Caption: Tygapaw DJing at Sadie Barnette: The New Eagle Creek Saloon, The Kitchen, New York, March 5, 2022. Courtesy of the artist. Image Description: An image of the same bar with a DJ, DJ equipment, and smoke coming from a smoke machine.
With both The New Eagle Creek Saloon and The FBI Project in mind, can you talk about why it’s important to look back from the present moment?
It’s about looking back as a way of trying to understand where we could go and as a way of honoring those who have tried to change the world in big and small ways. I am paying tribute to the ways in which my father showed up with so much belief and hope and really tried to change things. It’s a meditation on people who dared to believe and then hopefully making space for future dreaming and daring. It seems like a beautiful way to move through life, thinking about how to make it better for more people.
This work is always relevant, even when you wish it wasn’t. Thinking about the The FBI Project, which at so many points coincided with developments around the surveillance of Black Lives Matter activists and the expansion of digital surveillance capabilities. All these things are still maddeningly relevant.
Caption: Installation view of Sadie Barnette: Inheritance, Jessica Silverman, San Francisco, November 20, 2021–January 8, 2022. Photo: John Wilson White. Courtesy of the artist and Jessica Silverman, San Francisco. Image Description: A large, shiny, silver holographic couch with pink and purple glittery speakers on either side. A large black and white photograph of a woman reclining on a coach is hung above the couch on a wall with black and white wallpaper.
Totally and with that in mind, what do you see as the goal of your work?
I guess there’s the personal part of it, which is that it often keeps me from just spiraling off the face of the earth, to have something to focus on and to show up for. To know that I can’t do everything but I can make this one drawing. This one drawing isn’t going to undo state surveillance, but something is going to happen through making it that’s worth sitting down and showing up for.
To define what’s successful: I would say, when the work creates enough of a parameter that people are having an experience that isn’t all over the place, but at the same time the parameters are loose enough that people are having experiences that I didn’t necessarily think about or intend. So it’s directed but not didactic.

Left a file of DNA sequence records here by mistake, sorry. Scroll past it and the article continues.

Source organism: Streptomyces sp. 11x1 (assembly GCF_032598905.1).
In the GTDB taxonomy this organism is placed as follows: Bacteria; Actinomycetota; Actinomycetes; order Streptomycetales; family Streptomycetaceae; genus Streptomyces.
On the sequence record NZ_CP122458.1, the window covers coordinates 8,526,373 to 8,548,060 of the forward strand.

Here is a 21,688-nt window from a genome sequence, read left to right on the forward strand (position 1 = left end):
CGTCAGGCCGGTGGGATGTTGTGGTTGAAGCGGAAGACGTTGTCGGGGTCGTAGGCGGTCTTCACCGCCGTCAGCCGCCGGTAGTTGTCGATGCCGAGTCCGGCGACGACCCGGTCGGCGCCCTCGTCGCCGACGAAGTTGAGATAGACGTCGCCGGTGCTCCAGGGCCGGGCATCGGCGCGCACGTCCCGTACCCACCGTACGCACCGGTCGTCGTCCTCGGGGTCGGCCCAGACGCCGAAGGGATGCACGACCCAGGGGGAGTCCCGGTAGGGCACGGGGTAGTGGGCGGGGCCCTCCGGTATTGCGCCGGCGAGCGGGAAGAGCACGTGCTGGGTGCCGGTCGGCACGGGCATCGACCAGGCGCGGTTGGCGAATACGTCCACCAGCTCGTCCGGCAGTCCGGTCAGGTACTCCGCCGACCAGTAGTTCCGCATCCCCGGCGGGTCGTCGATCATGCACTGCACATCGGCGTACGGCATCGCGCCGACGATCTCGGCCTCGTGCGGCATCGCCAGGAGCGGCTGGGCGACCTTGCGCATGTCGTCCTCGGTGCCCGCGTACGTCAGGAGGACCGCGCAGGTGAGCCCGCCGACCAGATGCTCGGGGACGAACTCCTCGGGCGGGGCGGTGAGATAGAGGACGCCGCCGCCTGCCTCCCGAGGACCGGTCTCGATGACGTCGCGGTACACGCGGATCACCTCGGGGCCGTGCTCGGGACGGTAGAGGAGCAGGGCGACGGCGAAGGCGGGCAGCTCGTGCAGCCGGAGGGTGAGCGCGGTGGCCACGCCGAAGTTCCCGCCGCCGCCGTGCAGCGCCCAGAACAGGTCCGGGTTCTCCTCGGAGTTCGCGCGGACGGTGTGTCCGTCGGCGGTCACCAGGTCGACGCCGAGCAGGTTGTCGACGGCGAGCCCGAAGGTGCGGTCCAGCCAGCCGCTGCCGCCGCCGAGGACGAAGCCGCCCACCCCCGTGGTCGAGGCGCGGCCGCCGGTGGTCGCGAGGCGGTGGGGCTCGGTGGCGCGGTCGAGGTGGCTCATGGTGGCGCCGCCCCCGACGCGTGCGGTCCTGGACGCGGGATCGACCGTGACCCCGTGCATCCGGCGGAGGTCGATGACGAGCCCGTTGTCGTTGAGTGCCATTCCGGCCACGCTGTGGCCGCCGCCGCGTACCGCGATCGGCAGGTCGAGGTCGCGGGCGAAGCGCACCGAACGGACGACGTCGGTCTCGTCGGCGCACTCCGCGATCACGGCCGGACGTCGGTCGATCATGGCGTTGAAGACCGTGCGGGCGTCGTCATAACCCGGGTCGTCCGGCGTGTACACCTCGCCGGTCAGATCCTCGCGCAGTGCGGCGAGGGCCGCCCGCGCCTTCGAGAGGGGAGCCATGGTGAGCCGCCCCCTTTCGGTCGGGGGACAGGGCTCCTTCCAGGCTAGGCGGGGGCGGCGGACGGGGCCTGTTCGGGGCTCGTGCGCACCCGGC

Also when other people see themselves in the work. When people are like, oh, this feels like my family or I recognize this living room or this kitchen, to me that feels like a successful reflection.
The Eagle Creek project feels successful when everyone forgets that they’re at an art installation and it just feels like a party. And you get that high that you get from dancing when you just get out of your own head, and get out of your own way and are just in this collective groove. I want there to be some generosity, or even seductiveness, where you want to be there and then you’re figuring out why or what it means.
Caption: Malcolm X Speaks, 2018, archival pigment print and rhinestones. Photo: Fredrik Nilsen Studio. Courtesy of the artist and Jessica Silverman, San Francisco. Image Description: A photograph of a hand with pink glittery, studded nails holding a book with a black and white image of Malcom X with a title that reads MALCOM X SPEAKS.
Building on that, your work deals with heavy subject matter from surveillance to homophobia, and racism, but you’re always centering joy, through color, glitter and by creating welcoming spaces. Can you talk about why joy is so important?
For me it goes back to my family and seeing that even as all of these really repressive structures are imposing themselves in people’s daily lives, it doesn’t mean that people were waiting for the perfect world in order to be their full selves…in order to wear their best outfit or to sing their best song, or cook their best meal. There’s something about both looking critically at the world, but also enjoying your life, and how we take care and show up for each other. And just how beautiful and cool people can manage to be, even in the face of adversity and dire circumstances or racism or the prison-industrial complex. It never took away from the magic and poetry of my family and Black creativity in this country.
Sadie Barnette Recommends:
Amy Goodman’s Democracy Now
Ruth Ozeki’s The Book of Form and Emptiness